Cloud-based music storage just got a little more appealing.
MP3tunes, the online music locker service headed by controversial tech figure Michael Robertson, is a promising idea. Like Robertson's original MP3.com service, which was purchased and then shut down by Vivendi Universal almost a decade ago, MP3tunes.com lets you store your personal music collection on its servers. You can then access that music from any computer by using the MP3tunes Web site, or from various devices, including the iPhone (through the free Airband app built by Centroid PIC) and Android phones, as well as the Logitech Squeezebox Radio (which has connectivity to MP3tunes built in). The company has also built specialized versions of the Web site to work with the browser on PlayStation and Wii game consoles. It's an intriguing concept, but it hasn't been without its drawbacks.
The service has been around for a few years now, and the technology works well. I particularly like the LockerSync app, which can upload your computer-based library to the MP3tunes service on a schedule--I had it work at night so the uploads wouldn't suck up my bandwidth during active Web surfing--and which automatically queues new songs for upload as you add them to your computer. The Web-based player has most of the features familiar from iTunes, with some interesting additions like slideshows of album art and artist pictures. The Airband app for iPhone worked perfectly over my Wi-Fi connection.
But I've always balked at the price of the service. Until last week, MP3tunes only gave users 2GB of free storage. I already find the 8GB on my iPhone to be limiting, so 2GB seemed worthless by comparison. To store more than 2GB, you needed a premium account, which offers 50GB of storage for $39.95 per year or $4.95 per month. Paying that much money for the convenience of having my music collection available from anywhere didn't seem worthwhile--if I want to listen to my music away from my computer, I'll simply take an MP3 player with me. If I really want to have certain music files (like QuickTime videos of Pink Floyd's Live8 performance) on all my computers, I'll swap it around with a 2GB flash drive, which now costs less than $20.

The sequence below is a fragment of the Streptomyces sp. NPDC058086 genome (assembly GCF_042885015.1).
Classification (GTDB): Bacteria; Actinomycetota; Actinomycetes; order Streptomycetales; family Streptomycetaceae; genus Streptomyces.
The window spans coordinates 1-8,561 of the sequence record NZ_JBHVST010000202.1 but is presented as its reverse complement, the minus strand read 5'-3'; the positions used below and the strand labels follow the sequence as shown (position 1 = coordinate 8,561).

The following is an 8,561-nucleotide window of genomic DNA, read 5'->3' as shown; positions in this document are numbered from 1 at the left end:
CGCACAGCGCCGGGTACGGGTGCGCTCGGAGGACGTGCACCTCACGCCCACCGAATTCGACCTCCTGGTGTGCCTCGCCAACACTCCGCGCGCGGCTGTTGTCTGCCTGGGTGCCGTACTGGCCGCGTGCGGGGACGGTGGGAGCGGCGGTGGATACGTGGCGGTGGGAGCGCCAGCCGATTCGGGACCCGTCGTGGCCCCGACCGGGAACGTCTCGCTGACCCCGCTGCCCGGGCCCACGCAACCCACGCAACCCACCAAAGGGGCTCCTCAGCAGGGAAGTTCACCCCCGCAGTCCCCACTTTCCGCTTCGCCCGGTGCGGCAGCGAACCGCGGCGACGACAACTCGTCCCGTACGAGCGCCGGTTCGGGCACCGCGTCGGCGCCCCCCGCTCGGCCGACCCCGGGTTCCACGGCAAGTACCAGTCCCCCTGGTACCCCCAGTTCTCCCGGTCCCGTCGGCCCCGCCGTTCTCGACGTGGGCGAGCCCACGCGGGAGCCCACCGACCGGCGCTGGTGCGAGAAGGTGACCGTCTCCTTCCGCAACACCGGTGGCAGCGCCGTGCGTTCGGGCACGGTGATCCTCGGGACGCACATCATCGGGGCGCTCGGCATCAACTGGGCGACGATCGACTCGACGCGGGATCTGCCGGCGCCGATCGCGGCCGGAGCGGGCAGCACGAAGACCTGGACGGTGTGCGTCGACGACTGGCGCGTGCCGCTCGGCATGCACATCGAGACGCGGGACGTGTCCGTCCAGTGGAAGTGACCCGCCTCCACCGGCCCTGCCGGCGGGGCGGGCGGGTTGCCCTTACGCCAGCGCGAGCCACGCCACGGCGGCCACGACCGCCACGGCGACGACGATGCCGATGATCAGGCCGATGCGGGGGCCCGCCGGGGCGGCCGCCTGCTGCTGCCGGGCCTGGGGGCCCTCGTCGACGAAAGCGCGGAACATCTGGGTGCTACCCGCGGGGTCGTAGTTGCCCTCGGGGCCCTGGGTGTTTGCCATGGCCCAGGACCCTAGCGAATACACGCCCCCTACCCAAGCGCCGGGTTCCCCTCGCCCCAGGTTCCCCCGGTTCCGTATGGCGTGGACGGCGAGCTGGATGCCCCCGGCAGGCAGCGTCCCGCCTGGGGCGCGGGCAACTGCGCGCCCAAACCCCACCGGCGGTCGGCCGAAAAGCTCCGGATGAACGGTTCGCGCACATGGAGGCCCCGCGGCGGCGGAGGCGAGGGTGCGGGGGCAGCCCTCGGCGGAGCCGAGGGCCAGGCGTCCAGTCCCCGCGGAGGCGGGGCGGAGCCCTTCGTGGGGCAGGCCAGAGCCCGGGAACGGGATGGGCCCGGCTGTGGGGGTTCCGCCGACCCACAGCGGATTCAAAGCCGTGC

Using MP3tunes has other benefits. For instance, if I download a new piece of music onto any of my computers or devices, it's automatically available on all my other devices without requiring me to connect any cables to sync files back and forth. And it's always nice to have extra backup in case the PC with my music collection on it dies. But these benefits aren't worth $40 a year to me.
Last week, MP3tunes upped its free storage allotment to 10GB. The storage increase is still in testing--you need to request an invitation to get the larger locker--but the change makes MP3tunes worth another look. I think it could be particularly useful if you use an iPhone or Android phone as your primary MP3 player, and are becoming frustrated with your storage limits. You can transfer the "must have" files using your regular wired sync, then use MP3tunes to gain another 10GB of storage at no charge.